If you’re interested in watching how money influences politics, you would be smart to not only track who Hillary accepts campaign contributions from, but just as importantly who is lining Bill’s pockets as well.
In looking ahead to a likely presidency from Hillary, we can take cues from the actions of the married duo during her stint as the secretary of state. While Hillary made critical national decisions that could win or cost certain major corporations millions of dollars, Bill kept a busy schedule of delivering speeches for many of these same companies, collecting hefty speaking fees for his talks.
Although it plainly ventures into unethical territory, federal rules did not preclude Bill from cozying up to these corporations. Normally, politicians and their spouses can’t accept money from companies that are lobbying the government, but an exception is made for payments for speaking to the companies. Given his resume, Bill can easily fetch top speaking fees without raising the kind of red flags that other political spouses would get for being in a similar position.
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Make no mistake: these aren’t nebulous connections that suggest a potential for wrongdoing. The International Business Times identified 13 mega-companies that paid Bill a total of $2.5 million in speaking fees while actively – and in many cases successfully – lobbying Hillary and the US State Department in the same three-month span.
Let’s look at a few specifics. Tech companies have had some of the greatest successes with the Clintons. Shortly after paying Bill $175,000 to speak, Microsoft won a $4 million contract with the US State Department. Oracle’s own government contracts increased by a couple million after giving Bill a $200,000 speaking fee. Meanwhile, Dell is probably the biggest winner of all. While lobbying Hillary, Dell hired an appearance from Bill for $300,000 – not long before the State Department decided to raise its contracts with the company from $2.5 million to a startling $28 million.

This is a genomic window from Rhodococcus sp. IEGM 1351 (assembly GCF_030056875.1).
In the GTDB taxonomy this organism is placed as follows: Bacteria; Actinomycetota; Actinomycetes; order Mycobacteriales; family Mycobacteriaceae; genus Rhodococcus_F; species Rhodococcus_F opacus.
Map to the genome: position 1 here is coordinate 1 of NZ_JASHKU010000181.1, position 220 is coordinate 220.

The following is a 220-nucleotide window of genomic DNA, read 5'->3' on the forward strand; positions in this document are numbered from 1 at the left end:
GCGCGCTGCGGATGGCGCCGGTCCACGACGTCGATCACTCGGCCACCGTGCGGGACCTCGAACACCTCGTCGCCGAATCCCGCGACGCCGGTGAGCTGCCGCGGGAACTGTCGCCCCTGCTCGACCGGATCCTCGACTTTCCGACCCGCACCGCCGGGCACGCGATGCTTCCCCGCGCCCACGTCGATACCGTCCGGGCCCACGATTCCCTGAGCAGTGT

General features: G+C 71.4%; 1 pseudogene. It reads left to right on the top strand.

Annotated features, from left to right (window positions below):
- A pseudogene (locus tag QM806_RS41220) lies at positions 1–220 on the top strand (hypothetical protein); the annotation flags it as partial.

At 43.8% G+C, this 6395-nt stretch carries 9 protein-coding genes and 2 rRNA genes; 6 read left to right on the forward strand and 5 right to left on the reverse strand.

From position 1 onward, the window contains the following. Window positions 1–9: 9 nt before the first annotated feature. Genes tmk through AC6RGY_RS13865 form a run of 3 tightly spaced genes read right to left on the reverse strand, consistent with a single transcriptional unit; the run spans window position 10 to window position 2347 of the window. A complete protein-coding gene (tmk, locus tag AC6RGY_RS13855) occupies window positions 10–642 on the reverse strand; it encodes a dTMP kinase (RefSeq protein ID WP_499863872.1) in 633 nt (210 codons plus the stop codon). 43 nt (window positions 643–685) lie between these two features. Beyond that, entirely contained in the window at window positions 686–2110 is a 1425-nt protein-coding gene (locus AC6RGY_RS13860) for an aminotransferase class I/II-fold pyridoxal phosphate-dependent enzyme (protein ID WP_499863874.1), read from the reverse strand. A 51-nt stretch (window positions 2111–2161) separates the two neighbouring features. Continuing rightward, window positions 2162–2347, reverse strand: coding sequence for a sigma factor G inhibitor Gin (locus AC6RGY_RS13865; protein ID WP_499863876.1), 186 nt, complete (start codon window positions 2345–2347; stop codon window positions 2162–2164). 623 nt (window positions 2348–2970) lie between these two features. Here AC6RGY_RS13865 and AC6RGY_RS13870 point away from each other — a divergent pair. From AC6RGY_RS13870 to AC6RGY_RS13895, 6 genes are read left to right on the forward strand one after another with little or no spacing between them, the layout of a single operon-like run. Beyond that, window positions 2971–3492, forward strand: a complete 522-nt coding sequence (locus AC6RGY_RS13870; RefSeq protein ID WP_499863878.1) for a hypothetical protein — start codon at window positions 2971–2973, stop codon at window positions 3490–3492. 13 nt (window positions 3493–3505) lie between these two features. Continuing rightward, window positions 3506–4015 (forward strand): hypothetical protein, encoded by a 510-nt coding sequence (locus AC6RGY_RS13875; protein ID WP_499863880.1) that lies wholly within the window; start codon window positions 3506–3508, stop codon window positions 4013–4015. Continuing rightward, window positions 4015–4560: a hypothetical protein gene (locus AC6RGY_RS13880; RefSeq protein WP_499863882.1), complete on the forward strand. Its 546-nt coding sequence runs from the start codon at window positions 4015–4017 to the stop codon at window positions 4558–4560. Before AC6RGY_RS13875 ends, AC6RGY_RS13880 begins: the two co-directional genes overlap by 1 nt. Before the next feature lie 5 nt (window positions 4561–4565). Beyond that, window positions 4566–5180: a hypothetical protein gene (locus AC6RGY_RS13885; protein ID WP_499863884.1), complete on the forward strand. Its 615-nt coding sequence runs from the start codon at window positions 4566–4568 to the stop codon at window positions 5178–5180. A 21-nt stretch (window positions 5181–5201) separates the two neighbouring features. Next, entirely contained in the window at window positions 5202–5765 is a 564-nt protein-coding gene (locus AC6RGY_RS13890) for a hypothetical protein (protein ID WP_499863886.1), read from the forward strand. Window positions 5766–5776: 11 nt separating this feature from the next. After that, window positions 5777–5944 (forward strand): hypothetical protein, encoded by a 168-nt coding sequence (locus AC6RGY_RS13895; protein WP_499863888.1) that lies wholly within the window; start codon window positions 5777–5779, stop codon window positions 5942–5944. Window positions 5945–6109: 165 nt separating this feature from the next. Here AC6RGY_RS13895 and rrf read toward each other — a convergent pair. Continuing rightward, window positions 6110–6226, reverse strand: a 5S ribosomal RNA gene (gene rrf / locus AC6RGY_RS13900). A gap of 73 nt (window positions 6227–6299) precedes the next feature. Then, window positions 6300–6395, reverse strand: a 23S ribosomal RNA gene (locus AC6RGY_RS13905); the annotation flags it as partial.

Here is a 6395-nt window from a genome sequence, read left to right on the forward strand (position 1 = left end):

Perhaps Bill’s words of motivation inspired these companies to negotiate better with the State Department. Or perhaps they, like fellow companies Cisco Systems, Goldman Sachs, PhRMA and Pacific Rubiales, found that padding the Clinton bank account had some added advantages.
For what it’s worth, the companies tend to excuse Bill’s speaking fees as an opportunity to learn from a world leader. “As a former president, [Bill] has a unique perspective on world affairs and we were eager for him to share that perspective with our customers,” said David Frink, a spokesperson for Dell. Surely, it’s hard to disprove that explanation. Of course, that doesn’t mean the money can’t be partially intended as a bribe at the same time, which is what makes the arrangement so convenient and dangerous.
If you thought campaign donations were a corruptive force, this arrangement is actually worse. Unlike campaign donations which can’t directly be used to inflate the Clintons’ wealth, Bill – and his wife – can use the money he earns from giving high-priced speeches however he sees fit.
Presumably, there are a lot of corporations that are salivating at the thought of a Hillary presidency since they’re hoping they’re long term investments in the couple will come to pay off. That’s just yet another reason why the American people need to reject the idea of a political dynasty.